In the aftermath of the dramatic incidents in Karachi on the night of October 18, where drama unfolded with arrest of Safdar Awan (husband of Pakistan Muslim League-N leader Maryam Nawaz) and a host of Sindh Police officers went on leave owning to the reported high-handedness of federal Pakistan Rangers with their Police chief, an equally dramatic act was played out by a central minister the next day. Shibli Faraz, the investment banker turned Tehrik–e-Insaf politician and Information and Broadcasting minister in Imran Khan’s cabinet, gave an elaborate press conference and said that opposition leaders were acting like “Benarasi Thugs” indicating their opportunism and skulduggery. He also kept mentioning their playing to the tunes of the “enemy country” across the border, where their actions had led to chest thumping in Indian news-channels, at the prospect of an imploding Pakistan.
The minister was way off the mark on both the counts. He could do a bit by reflecting more on Pakistan’s own indigenous wisdom on opportunistic politics as well as the perils of over-emphasising the India factor in what has always been a creation of Pakistan’s own complicated power politics over the last seven decades, where the last 12 years certainly appear to be a significant aberration. There are perhaps one or two lessons for India as well for its long-term Pakistan management, which is at present passing through a predictable cycle.
First and the foremost, the reference to the “Benarasi thugs” itself was highly misplaced, which Faraz’s reading of the short story with similar title by Khwaja Ahmad Abbas, known as among India’s first realist filmmakers or the I S Johar featuring character in the 1962 movie by the same name would have enlightened him. In the play, the protagonist mourns the loss of his city of Benaras which has seen religion, commerce and greed taking over and the film portrays Johar’s as a character who dupes people with his wily ways till the hero gets the better of him. The situation in which Pakistan’s opposition, recently coming under the banner of Pakistan Democratic Movement and raising the pitch against both Army and the government, finds itself is far distant from the character’s original conceptualisation, either way.
For a country which was getting unusually used to transfer of power from one democratically elected government to another for the third time in a row, history should have been an important lesson. In the last seven decades of Pakistan’s existence, the country has seen more than three decades under military rule. While in the initial phases, military came in as an institution that could fill in temporarily for political instability and then move on to a military directed elected dispensation, in the later years, its role seeped in much deeper into becoming the main arbiter of Pakistan’s internal and external politics, often earning the sobriquet of the state within a state. This role enabled political parties of all hues entrenching themselves in a position of close comfort with the military at respective junctures, political expediency being the major factor.
Zahid Hussain, leading journalist in Pakistan in a recent column in Dawn, mapped this relationship and argued that one major difference between earlier such dalliances between political parties and military and the one going on now is that this time the attack has been too direct at the military establishment. The recent friction between the Rangers and the Sindh police too is being represented as a face-off between the provincial police force and the central force, discretely sanctioned by the military, though tempers have been smoothened following enquiry by General Bajwa. The ruling Pakistan Tehrik-e-Insaaf itself must not forget that the long march led by Imran Khan and cleric Tahir Qadri in 2014 against the Nawaz Sharif government, could not have taken place had the military not preferred to look the other way. Besides, both Benazir Bhutto’s PPP and Sharif’s PML have had their own dalliances with the military when it suited them. Politics of opportunism took such an institutionalised form in Pakistan that some commentators would regularly use the term “Lahori Lotay” or more prominently “Lotacracy” (turncoat/tumblers with round base that could topple either way depending on the shift of political gravity)!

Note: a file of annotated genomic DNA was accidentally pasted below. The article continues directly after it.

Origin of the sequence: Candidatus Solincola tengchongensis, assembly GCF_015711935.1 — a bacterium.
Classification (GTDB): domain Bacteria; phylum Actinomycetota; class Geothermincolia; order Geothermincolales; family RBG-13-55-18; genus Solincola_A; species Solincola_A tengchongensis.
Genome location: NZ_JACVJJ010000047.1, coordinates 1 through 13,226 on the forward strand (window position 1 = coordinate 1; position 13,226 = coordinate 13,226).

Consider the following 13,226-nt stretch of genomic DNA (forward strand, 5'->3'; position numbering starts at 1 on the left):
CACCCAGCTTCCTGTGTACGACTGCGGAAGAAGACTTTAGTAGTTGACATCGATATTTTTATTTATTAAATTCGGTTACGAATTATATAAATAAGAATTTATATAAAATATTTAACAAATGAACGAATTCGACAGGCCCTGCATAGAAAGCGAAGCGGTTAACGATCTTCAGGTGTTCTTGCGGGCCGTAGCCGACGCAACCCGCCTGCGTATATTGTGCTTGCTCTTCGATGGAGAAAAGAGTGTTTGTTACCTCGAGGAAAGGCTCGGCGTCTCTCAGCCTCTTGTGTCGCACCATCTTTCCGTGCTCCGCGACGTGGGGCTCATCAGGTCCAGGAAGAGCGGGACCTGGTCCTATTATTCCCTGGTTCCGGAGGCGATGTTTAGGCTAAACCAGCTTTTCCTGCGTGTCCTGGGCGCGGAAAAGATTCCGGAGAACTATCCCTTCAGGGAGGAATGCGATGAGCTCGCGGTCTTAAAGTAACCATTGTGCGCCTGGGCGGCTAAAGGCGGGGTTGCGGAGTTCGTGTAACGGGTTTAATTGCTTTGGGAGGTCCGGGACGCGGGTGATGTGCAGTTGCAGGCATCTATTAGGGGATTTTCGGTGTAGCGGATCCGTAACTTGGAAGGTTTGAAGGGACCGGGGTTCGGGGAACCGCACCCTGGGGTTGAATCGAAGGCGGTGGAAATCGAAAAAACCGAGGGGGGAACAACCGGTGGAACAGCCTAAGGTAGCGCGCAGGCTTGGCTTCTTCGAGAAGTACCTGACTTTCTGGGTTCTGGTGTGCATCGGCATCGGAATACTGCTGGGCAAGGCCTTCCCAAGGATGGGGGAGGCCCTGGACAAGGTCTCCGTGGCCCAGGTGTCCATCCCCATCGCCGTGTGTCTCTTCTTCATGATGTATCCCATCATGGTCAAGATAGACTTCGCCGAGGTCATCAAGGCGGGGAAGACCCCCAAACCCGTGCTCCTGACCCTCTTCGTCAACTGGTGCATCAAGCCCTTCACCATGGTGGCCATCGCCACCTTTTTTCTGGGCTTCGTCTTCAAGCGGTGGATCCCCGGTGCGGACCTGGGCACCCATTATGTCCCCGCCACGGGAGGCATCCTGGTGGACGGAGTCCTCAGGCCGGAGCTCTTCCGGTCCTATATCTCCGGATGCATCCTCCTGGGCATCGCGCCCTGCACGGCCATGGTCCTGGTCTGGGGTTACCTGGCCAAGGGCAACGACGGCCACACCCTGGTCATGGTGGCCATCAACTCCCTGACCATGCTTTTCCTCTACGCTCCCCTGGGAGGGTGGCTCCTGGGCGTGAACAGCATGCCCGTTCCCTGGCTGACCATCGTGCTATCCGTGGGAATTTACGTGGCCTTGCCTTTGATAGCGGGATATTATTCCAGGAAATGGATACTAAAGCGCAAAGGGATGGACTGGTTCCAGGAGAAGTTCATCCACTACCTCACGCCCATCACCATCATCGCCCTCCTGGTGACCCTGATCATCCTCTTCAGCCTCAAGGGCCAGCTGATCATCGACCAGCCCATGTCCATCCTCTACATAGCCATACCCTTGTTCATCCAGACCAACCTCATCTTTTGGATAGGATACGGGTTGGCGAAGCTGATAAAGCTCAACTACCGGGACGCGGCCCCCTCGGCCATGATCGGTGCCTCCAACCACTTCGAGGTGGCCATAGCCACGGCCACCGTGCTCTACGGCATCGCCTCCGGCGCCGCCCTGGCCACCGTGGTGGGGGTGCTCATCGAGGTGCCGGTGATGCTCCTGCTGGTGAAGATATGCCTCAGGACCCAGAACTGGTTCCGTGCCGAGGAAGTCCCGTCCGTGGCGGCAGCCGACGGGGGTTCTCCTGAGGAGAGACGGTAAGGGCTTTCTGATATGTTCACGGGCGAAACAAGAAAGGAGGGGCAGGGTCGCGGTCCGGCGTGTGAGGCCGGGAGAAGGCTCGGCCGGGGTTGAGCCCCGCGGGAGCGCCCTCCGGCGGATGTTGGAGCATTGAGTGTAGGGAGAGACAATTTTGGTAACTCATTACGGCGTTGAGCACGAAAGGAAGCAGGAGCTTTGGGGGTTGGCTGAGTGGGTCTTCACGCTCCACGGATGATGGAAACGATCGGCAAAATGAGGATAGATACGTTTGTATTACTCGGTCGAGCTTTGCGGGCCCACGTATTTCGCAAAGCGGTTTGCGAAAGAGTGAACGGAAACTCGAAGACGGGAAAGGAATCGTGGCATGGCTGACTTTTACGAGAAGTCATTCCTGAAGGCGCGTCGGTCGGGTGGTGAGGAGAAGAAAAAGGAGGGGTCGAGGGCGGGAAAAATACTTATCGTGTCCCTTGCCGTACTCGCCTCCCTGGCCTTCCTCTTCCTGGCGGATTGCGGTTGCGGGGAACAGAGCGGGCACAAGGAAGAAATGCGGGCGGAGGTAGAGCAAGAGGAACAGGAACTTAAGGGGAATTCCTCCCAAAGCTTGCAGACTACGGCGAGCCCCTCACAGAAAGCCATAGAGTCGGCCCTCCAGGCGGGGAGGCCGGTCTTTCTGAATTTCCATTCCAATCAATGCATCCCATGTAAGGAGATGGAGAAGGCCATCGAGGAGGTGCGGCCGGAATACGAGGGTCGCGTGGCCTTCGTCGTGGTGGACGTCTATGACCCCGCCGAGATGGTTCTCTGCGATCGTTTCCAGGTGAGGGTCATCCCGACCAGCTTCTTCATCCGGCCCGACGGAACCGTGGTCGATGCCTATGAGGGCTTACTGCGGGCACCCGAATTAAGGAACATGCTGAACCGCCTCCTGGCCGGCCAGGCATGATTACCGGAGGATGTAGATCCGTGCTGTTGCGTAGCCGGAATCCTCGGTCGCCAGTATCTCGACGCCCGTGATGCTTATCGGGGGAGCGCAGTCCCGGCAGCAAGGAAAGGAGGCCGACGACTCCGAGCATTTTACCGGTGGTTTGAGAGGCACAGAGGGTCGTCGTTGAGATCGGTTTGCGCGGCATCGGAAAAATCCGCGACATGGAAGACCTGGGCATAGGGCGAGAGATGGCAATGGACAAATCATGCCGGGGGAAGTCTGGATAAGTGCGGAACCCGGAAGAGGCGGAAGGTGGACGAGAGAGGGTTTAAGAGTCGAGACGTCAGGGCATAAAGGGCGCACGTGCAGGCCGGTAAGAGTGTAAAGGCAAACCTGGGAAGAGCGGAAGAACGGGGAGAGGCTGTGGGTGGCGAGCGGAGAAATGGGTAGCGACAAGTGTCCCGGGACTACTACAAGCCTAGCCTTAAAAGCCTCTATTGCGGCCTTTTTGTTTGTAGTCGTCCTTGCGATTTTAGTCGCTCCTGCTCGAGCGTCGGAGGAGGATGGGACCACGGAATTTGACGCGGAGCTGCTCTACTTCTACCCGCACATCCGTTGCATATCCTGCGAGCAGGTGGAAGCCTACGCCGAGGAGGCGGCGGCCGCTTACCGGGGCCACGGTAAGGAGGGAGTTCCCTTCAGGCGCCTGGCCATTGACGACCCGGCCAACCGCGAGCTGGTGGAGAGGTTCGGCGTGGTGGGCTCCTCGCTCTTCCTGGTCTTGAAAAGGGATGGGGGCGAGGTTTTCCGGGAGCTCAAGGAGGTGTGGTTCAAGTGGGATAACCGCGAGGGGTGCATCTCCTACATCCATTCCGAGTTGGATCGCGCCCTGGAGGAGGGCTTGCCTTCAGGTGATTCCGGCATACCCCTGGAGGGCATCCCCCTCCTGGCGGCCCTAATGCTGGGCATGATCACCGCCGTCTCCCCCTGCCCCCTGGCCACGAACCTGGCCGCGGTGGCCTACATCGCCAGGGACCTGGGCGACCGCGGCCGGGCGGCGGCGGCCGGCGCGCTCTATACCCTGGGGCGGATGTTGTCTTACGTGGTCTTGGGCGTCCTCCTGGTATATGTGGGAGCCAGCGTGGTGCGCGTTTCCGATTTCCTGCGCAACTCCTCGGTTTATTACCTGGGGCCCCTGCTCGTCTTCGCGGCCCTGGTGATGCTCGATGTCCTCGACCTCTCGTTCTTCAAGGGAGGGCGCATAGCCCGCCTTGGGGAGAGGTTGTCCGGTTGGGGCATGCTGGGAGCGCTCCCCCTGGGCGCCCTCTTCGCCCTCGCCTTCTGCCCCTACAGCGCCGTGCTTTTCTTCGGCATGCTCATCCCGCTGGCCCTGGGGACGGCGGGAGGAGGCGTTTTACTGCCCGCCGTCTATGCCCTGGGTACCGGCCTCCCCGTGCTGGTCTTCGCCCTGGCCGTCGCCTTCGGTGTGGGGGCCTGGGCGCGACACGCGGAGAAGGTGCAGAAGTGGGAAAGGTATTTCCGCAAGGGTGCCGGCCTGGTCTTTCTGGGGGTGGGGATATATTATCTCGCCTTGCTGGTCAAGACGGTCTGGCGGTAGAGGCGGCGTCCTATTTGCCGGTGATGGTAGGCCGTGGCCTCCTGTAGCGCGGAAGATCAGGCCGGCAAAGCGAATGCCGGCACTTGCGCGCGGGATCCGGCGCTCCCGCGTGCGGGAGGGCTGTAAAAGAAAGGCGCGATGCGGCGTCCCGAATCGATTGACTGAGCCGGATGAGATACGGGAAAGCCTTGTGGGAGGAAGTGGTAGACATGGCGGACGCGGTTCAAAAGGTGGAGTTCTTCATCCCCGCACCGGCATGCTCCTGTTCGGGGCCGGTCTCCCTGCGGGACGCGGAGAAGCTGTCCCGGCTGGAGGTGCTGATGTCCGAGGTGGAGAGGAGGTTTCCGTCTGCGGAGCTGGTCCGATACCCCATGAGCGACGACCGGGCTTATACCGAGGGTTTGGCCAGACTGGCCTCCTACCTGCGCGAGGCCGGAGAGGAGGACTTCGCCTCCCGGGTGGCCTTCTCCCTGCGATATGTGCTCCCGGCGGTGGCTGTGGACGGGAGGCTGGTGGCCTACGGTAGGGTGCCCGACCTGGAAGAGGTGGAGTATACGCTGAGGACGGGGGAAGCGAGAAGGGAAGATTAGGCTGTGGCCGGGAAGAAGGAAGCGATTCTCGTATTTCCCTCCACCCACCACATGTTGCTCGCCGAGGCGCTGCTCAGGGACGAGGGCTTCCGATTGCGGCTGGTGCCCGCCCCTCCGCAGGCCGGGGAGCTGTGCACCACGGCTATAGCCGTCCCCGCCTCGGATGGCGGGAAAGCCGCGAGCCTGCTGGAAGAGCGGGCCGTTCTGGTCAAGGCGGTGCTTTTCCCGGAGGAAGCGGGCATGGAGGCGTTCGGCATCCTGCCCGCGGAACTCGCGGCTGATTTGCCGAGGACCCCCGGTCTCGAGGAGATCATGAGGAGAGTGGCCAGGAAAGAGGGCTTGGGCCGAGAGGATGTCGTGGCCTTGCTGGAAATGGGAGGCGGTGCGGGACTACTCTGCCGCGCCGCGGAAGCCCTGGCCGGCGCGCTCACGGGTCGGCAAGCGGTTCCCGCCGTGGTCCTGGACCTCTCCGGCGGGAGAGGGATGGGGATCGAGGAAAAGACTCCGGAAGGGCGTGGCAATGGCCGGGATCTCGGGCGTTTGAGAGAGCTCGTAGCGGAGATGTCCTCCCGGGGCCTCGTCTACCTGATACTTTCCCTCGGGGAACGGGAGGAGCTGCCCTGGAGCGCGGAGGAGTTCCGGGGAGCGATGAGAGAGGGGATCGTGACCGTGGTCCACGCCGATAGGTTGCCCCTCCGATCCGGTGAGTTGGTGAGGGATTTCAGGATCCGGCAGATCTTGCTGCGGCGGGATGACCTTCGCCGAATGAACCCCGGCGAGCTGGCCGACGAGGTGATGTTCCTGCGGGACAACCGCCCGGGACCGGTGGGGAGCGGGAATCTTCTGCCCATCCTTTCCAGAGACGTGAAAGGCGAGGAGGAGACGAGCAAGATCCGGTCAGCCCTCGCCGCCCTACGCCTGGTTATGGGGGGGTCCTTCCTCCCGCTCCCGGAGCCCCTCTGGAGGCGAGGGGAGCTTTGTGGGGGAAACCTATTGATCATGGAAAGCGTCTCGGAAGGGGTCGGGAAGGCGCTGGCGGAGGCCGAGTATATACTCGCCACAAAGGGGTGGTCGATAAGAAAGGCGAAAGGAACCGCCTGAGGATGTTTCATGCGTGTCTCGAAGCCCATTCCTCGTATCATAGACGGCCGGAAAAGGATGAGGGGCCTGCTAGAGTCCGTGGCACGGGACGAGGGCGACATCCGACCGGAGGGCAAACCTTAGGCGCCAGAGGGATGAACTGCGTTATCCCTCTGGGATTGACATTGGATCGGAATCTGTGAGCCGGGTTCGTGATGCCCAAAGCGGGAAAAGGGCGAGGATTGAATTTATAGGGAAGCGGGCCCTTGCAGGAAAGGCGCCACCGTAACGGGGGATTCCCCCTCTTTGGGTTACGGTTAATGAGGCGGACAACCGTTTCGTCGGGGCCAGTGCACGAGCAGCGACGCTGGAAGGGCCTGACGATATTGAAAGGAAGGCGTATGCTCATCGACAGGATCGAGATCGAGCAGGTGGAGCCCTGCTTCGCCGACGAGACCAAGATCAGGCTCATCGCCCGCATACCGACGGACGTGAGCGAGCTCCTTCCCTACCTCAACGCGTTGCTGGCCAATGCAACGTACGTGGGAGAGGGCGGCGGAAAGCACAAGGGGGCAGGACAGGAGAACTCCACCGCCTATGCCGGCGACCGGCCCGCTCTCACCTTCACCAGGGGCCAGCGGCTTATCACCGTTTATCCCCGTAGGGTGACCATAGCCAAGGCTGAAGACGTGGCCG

There are no indications this time that the new found bonhomie between the Sharifs and Bhuttos, though appearing firm and vocal, apart from its anti-establishment stance, would wish to go beyond immediate posturing. The next elections are still a couple of years away. Both the parties have their respective shares in the representative structures in Punjab and Sindh, which they know would tumble the moment there is a threat to the national government. The current posturing therefore is likely to continue at a calibrated phase till Pakistan moves closer to the election year. These equations could dramatically alter as the new uncertainties in domestic politics unfurl.
What are the lessons for India in this plot? It is obvious that the Indian government watched with caution and rightly so as the drama unfolded, even as the social media universe and the hyper-nationalist media started talking about a “civil war like” situation in Pakistan. The measured response showed that India is not in a hurry to come to conclusions as far as Pakistan’s internal dynamics are concerned and would rather let things evolve. The name of the actual protagonist in Abbas’s “Benaras Ka Thug”, turns out to be Kabira, who prefers a principle of detachment from worldly excitations. India would do well to remain actively detached from its neighbour’s internal political excitations is the best lesson at hand — at least for now.
(The writer teaches South Asian politics at Goa University. Views are personal)
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